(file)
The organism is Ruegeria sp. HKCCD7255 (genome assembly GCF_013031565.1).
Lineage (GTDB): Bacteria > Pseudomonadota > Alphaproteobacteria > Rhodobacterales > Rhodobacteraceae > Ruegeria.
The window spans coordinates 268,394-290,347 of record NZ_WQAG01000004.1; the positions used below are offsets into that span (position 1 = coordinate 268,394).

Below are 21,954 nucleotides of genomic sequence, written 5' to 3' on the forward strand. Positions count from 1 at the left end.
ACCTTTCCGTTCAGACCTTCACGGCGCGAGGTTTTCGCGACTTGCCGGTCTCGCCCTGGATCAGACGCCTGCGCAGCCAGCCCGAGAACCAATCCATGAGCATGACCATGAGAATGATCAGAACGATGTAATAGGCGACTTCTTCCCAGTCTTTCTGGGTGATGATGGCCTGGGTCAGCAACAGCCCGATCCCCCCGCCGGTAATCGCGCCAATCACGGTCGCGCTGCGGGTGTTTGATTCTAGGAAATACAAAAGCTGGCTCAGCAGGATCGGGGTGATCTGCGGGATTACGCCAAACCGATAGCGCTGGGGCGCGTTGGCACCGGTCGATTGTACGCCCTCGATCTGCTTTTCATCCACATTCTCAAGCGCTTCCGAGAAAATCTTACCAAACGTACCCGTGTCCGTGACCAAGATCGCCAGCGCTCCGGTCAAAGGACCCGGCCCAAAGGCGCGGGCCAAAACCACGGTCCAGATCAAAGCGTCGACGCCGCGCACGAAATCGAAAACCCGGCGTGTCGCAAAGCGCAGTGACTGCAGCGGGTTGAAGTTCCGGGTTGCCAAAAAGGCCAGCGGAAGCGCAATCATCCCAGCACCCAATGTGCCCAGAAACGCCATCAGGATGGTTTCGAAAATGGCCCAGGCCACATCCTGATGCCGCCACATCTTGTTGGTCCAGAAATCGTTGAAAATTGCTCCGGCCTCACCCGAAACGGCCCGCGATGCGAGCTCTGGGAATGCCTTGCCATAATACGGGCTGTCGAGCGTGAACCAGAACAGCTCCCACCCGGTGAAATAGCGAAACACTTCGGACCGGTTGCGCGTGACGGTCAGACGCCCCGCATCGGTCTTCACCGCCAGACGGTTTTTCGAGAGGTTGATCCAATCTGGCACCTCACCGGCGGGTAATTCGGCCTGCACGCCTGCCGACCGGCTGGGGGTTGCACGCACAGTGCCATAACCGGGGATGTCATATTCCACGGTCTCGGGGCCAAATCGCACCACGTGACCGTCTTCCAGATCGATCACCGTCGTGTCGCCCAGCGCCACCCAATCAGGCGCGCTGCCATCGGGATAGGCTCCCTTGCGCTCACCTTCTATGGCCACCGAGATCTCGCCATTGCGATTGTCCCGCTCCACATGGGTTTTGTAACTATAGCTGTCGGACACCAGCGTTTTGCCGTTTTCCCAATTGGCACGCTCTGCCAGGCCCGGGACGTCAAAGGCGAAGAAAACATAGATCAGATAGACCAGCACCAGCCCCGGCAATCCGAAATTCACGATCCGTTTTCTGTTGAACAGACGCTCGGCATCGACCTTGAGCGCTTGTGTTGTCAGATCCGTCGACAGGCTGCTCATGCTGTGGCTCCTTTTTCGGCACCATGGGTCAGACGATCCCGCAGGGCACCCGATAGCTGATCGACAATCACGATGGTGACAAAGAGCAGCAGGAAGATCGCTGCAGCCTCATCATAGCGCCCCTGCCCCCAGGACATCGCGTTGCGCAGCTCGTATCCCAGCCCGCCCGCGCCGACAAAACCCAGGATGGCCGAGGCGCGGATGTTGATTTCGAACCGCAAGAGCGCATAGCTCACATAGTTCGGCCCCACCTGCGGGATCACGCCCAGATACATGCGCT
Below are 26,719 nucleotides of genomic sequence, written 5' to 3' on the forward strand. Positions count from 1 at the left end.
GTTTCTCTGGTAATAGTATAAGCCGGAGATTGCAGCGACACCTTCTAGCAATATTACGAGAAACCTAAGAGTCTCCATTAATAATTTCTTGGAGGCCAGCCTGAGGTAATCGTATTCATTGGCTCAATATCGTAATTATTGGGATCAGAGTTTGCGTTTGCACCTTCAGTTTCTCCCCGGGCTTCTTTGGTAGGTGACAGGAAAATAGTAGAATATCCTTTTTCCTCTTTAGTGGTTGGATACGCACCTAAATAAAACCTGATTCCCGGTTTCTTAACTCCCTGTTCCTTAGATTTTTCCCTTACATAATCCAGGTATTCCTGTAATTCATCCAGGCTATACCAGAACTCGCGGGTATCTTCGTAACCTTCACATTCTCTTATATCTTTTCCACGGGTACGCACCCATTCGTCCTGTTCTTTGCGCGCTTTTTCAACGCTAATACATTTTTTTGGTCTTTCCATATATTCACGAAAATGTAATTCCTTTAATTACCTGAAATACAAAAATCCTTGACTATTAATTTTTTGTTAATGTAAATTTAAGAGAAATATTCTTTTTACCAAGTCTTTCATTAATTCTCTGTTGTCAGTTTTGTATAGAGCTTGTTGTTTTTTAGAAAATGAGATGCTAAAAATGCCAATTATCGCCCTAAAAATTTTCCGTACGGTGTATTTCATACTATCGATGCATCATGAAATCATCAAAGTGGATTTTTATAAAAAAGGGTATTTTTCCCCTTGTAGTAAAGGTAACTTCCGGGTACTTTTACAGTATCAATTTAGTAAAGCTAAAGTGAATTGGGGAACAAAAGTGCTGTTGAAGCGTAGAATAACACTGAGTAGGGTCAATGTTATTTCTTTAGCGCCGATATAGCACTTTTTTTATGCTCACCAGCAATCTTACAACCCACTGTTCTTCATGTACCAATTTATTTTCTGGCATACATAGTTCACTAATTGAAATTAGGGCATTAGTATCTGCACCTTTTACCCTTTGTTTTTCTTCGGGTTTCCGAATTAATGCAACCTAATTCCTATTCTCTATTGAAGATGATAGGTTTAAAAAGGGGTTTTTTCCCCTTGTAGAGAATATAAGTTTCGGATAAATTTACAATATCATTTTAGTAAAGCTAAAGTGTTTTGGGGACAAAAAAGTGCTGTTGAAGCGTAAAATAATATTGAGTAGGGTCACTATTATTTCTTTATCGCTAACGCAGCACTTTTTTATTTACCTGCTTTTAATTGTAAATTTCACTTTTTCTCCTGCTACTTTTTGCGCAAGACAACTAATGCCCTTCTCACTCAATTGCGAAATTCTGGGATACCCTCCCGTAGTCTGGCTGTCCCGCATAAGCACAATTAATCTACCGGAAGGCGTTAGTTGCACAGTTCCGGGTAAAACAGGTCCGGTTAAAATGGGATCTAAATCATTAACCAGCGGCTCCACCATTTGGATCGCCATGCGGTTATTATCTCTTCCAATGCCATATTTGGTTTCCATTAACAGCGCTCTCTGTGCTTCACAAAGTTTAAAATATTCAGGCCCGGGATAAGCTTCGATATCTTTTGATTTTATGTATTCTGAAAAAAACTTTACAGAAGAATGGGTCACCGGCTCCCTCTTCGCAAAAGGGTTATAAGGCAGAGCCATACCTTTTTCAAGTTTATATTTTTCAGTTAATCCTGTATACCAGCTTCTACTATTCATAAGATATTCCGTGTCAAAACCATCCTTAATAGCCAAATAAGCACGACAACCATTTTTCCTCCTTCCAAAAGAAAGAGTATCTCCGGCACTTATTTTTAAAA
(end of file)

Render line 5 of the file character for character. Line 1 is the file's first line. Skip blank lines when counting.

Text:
ACCTTTCCGTTCAGACCTTCACGGCGCGAGGTTTTCGCGACTTGCCGGTCTCGCCCTGGATCAGACGCCTGCGCAGCCAGCCCGAGAACCAATCCATGAGCATGACCATGAGAATGATCAGAACGATGTAATAGGCGACTTCTTCCCAGTCTTTCTGGGTGATGATGGCCTGGGTCAGCAACAGCCCGATCCCCCCGCCGGTAATCGCGCCAATCACGGTCGCGCTGCGGGTGTTTGATTCTAGGAAATACAAAAGCTGGCTCAGCAGGATCGGGGTGATCTGCGGGATTACGCCAAACCGATAGCGCTGGGGCGCGTTGGCACCGGTCGATTGTACGCCCTCGATCTGCTTTTCATCCACATTCTCAAGCGCTTCCGAGAAAATCTTACCAAACGTACCCGTGTCCGTGACCAAGATCGCCAGCGCTCCGGTCAAAGGACCCGGCCCAAAGGCGCGGGCCAAAACCACGGTCCAGATCAAAGCGTCGACGCCGCGCACGAAATCGAAAACCCGGCGTGTCGCAAAGCGCAGTGACTGCAGCGGGTTGAAGTTCCGGGTTGCCAAAAAGGCCAGCGGAAGCGCAATCATCCCAGCACCCAATGTGCCCAGAAACGCCATCAGGATGGTTTCGAAAATGGCCCAGGCCACATCCTGATGCCGCCACATCTTGTTGGTCCAGAAATCGTTGAAAATTGCTCCGGCCTCACCCGAAACGGCCCGCGATGCGAGCTCTGGGAATGCCTTGCCATAATACGGGCTGTCGAGCGTGAACCAGAACAGCTCCCACCCGGTGAAATAGCGAAACACTTCGGACCGGTTGCGCGTGACGGTCAGACGCCCCGCATCGGTCTTCACCGCCAGACGGTTTTTCGAGAGGTTGATCCAATCTGGCACCTCACCGGCGGGTAATTCGGCCTGCACGCCTGCCGACCGGCTGGGGGTTGCACGCACAGTGCCATAACCGGGGATGTCATATTCCACGGTCTCGGGGCCAAATCGCACCACGTGACCGTCTTCCAGATCGATCACCGTCGTGTCGCCCAGCGCCACCCAATCAGGCGCGCTGCCATCGGGATAGGCTCCCTTGCGCTCACCTTCTATGGCCACCGAGATCTCGCCATTGCGATTGTCCCGCTCCACATGGGTTTTGTAACTATAGCTGTCGGACACCAGCGTTTTGCCGTTTTCCCAATTGGCACGCTCTGCCAGGCCCGGGACGTCAAAGGCGAAGAAAACATAGATCAGATAGACCAGCACCAGCCCCGGCAATCCGAAATTCACGATCCGTTTTCTGTTGAACAGACGCTCGGCATCGACCTTGAGCGCTTGTGTTGTCAGATCCGTCGACAGGCTGCTCATGCTGTGGCTCCTTTTTCGGCACCATGGGTCAGACGATCCCGCAGGGCACCCGATAGCTGATCGACAATCACGATGGTGACAAAGAGCAGCAGGAAGATCGCTGCAGCCTCATCATAGCGCCCCTGCCCCCAGGACATCGCGTTGCGCAGCTCGTATCCCAGCCCGCCCGCGCCGACAAAACCCAGGATGGCCGAGGCGCGGATGTTGATTTCGAACCGCAAGAGCGCATAGCTCACATAGTTCGGCCCCACCTGCGGGATCACGCCCAGATACATGCGCT